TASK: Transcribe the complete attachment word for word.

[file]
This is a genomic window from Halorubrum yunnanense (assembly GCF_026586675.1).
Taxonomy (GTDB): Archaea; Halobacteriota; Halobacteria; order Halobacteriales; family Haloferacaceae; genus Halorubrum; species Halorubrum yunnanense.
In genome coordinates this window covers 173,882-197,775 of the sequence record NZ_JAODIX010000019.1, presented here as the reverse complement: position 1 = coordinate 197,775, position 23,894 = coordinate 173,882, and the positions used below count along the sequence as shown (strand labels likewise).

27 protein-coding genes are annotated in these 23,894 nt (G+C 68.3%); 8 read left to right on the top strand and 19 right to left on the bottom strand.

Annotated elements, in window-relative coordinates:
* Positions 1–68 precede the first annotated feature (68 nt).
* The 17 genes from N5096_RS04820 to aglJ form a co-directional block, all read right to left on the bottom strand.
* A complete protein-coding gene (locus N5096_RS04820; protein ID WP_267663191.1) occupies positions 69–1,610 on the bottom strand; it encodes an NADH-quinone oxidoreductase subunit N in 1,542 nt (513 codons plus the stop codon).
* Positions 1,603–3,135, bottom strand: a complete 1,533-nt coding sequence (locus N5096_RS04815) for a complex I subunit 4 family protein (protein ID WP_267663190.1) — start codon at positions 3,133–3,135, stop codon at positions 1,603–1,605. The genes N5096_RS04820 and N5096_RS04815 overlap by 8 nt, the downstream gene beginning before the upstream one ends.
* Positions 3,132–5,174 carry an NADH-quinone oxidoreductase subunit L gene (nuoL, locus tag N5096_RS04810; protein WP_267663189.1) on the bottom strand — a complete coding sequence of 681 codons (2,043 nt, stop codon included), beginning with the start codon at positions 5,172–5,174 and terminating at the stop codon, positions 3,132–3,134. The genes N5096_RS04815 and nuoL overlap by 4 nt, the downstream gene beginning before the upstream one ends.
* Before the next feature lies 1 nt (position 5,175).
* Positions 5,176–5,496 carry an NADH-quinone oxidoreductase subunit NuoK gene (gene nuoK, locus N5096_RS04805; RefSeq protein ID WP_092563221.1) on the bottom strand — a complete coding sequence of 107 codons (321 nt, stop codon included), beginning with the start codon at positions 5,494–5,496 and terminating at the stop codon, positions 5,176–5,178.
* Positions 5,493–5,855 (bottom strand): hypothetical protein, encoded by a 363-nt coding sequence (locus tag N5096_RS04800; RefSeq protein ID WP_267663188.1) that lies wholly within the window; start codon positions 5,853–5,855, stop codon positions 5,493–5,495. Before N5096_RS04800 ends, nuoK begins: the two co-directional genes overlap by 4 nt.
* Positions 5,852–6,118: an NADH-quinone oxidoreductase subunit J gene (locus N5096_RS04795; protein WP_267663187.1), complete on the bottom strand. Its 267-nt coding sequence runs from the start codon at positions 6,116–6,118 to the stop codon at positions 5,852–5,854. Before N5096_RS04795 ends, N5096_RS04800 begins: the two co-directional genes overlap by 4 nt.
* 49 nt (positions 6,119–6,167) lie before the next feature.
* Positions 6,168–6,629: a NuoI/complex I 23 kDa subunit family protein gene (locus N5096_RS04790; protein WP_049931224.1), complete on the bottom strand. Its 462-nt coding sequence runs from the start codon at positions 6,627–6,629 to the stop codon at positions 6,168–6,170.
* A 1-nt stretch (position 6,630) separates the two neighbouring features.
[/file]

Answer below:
This is a genomic window from Halorubrum yunnanense (assembly GCF_026586675.1).
Taxonomy (GTDB): Archaea; Halobacteriota; Halobacteria; order Halobacteriales; family Haloferacaceae; genus Halorubrum; species Halorubrum yunnanense.
In genome coordinates this window covers 173,882-197,775 of the sequence record NZ_JAODIX010000019.1, presented here as the reverse complement: position 1 = coordinate 197,775, position 23,894 = coordinate 173,882, and the positions used below count along the sequence as shown (strand labels likewise).

27 protein-coding genes are annotated in these 23,894 nt (G+C 68.3%); 8 read left to right on the top strand and 19 right to left on the bottom strand.

Annotated elements, in window-relative coordinates:
* Positions 1–68 precede the first annotated feature (68 nt).
* The 17 genes from N5096_RS04820 to aglJ form a co-directional block, all read right to left on the bottom strand.
* A complete protein-coding gene (locus N5096_RS04820; protein ID WP_267663191.1) occupies positions 69–1,610 on the bottom strand; it encodes an NADH-quinone oxidoreductase subunit N in 1,542 nt (513 codons plus the stop codon).
* Positions 1,603–3,135, bottom strand: a complete 1,533-nt coding sequence (locus N5096_RS04815) for a complex I subunit 4 family protein (protein ID WP_267663190.1) — start codon at positions 3,133–3,135, stop codon at positions 1,603–1,605. The genes N5096_RS04820 and N5096_RS04815 overlap by 8 nt, the downstream gene beginning before the upstream one ends.
* Positions 3,132–5,174 carry an NADH-quinone oxidoreductase subunit L gene (nuoL, locus tag N5096_RS04810; protein WP_267663189.1) on the bottom strand — a complete coding sequence of 681 codons (2,043 nt, stop codon included), beginning with the start codon at positions 5,172–5,174 and terminating at the stop codon, positions 3,132–3,134. The genes N5096_RS04815 and nuoL overlap by 4 nt, the downstream gene beginning before the upstream one ends.
* Before the next feature lies 1 nt (position 5,175).
* Positions 5,176–5,496 carry an NADH-quinone oxidoreductase subunit NuoK gene (gene nuoK, locus N5096_RS04805; RefSeq protein ID WP_092563221.1) on the bottom strand — a complete coding sequence of 107 codons (321 nt, stop codon included), beginning with the start codon at positions 5,494–5,496 and terminating at the stop codon, positions 5,176–5,178.
* Positions 5,493–5,855 (bottom strand): hypothetical protein, encoded by a 363-nt coding sequence (locus tag N5096_RS04800; RefSeq protein ID WP_267663188.1) that lies wholly within the window; start codon positions 5,853–5,855, stop codon positions 5,493–5,495. Before N5096_RS04800 ends, nuoK begins: the two co-directional genes overlap by 4 nt.
* Positions 5,852–6,118: an NADH-quinone oxidoreductase subunit J gene (locus N5096_RS04795; protein WP_267663187.1), complete on the bottom strand. Its 267-nt coding sequence runs from the start codon at positions 6,116–6,118 to the stop codon at positions 5,852–5,854. Before N5096_RS04795 ends, N5096_RS04800 begins: the two co-directional genes overlap by 4 nt.
* 49 nt (positions 6,119–6,167) lie before the next feature.
* Positions 6,168–6,629: a NuoI/complex I 23 kDa subunit family protein gene (locus N5096_RS04790; protein WP_049931224.1), complete on the bottom strand. Its 462-nt coding sequence runs from the start codon at positions 6,627–6,629 to the stop codon at positions 6,168–6,170.
* A 1-nt stretch (position 6,630) separates the two neighbouring features.